The Challenges and Complexities of Thyroid Hormone Replacement

Shayri M. Kansagra, BS; Christopher R. McCudden, PhD; Monte S. Willis, MD, PhD


Lab Med. 2010;41(6):229-348. 

In This Article

Thyroid Hormone Receptor-independent Signaling in the Brain

Thyroid hormones have been shown to exert numerous biological effects in the brain independent of THRs. For example, thyroid hormones can influence brain function by interacting with the p85 regulatory subunit of phosphoinositide 3-kinase (PI3K) in the cytosol (Figure 4).[68] Interaction between T3 with PI3Ks in endothelial cells is central to responses to middle cerebral artery occlusion (ie, activation of the Akt-pathway and rapid induction of nitric oxide synthesis, which results in a reduction in infarct size).[69]

Thyroxine is also capable of thyroid receptor-independent bioactivity, where T4 binds to membrane receptors formed by αVβ3 integrin. This complex stimulates the mitogen-activated protein kinase (MAPK) pathway, resulting in phosphorylation of downstream transcription factors and associated changes in gene expression (Figure 4).[70] Thyroxine and reverse T3 (rT3, but not T3) also stimulate actin polymerization in cultured astrocytes and cerebellar granule cells to promote neuronal growth.[71,72] In animal models, actin polymerization has been linked to regulation of growth hormone, where hypothyroid rats had fewer somatotrophs.

It is also known that thyroid hormones regulate mitochondria directly and indirectly. Mitochondria contain thyroid binding elements, which allow the thyroid hormones to regulate oxidative phosphorylation directly. Through additional complex and poorly understood signaling pathways, thyroid hormones also regulate ATP levels by promoting mitochondriogenesis, uncoupling protein synthesis, and inducing proton leak.[73] While these processes can occur systemically, both body temperature and energy regulation have direct implications for brain function.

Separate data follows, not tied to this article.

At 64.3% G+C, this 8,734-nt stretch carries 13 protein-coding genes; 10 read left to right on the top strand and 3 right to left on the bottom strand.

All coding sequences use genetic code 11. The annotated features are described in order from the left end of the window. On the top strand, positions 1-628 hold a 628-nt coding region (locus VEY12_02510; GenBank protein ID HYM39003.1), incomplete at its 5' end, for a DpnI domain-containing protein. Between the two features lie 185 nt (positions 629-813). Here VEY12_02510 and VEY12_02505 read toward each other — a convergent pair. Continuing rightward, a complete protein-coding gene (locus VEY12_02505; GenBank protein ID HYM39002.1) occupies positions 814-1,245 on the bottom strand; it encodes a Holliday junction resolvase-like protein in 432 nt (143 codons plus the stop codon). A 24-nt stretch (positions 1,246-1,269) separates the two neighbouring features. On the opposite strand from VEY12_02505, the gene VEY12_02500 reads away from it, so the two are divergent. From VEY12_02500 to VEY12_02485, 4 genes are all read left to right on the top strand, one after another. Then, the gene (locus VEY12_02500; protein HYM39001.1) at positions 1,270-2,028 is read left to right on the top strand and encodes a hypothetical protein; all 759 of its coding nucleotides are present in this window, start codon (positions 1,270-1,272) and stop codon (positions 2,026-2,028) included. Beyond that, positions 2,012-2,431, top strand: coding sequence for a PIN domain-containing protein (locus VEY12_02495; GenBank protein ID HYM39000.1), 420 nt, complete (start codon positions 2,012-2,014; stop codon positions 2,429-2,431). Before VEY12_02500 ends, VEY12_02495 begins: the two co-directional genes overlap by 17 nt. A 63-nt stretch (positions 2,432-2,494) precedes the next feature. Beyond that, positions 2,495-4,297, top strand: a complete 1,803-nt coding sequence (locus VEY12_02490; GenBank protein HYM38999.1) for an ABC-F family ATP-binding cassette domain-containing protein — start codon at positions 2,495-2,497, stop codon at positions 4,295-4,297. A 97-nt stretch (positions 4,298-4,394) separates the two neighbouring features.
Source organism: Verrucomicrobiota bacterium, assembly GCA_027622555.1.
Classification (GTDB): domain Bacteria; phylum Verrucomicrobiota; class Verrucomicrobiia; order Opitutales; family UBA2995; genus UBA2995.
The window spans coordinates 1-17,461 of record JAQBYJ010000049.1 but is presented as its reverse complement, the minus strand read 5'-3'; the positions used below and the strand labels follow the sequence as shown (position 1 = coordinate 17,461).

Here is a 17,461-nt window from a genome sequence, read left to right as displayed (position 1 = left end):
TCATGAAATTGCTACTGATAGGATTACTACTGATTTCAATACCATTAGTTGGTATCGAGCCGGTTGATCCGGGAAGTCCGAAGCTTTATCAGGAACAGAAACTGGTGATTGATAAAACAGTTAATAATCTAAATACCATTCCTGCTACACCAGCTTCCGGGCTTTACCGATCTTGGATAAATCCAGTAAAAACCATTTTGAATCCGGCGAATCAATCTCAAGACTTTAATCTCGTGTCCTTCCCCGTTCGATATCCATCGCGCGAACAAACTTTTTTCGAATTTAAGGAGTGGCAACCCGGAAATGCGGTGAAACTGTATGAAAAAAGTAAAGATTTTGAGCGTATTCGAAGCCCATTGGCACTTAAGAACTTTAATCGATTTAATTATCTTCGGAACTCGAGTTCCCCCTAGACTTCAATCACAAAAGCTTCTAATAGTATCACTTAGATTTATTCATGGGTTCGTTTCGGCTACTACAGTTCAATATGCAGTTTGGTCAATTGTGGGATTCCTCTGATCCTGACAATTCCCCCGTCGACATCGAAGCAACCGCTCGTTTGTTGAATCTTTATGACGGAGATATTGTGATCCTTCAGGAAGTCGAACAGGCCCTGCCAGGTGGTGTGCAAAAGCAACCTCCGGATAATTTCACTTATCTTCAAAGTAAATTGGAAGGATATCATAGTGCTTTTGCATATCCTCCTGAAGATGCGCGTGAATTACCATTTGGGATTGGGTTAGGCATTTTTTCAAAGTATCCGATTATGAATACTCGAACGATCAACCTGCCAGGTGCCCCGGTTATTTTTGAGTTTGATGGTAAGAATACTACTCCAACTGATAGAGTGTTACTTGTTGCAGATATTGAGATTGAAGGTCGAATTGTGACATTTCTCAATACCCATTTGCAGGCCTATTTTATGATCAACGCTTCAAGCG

Besides the well-known thyroid hormones T4 and T3, there are also biologically significant hormone derivatives that were recently discovered. Thyronamine and 3-iodothyronamine (decarboxylated thyroid hormone derivatives) may also play a role in brain function or development.[74] The complexity of T3 and T4 signaling pathways at the molecular level is just beginning to be delineated. Emerging evidence about thyroid signaling strongly suggests the existence of independent signaling pathways for T3 and T4. It may take some time to completely delineate the molecular signaling pathways for T3 and T4, but this information may allow us to understand the mechanisms underlying the controversy between T3/T4 combination and monotherapy and provide a basis for the development of future therapeutic approaches.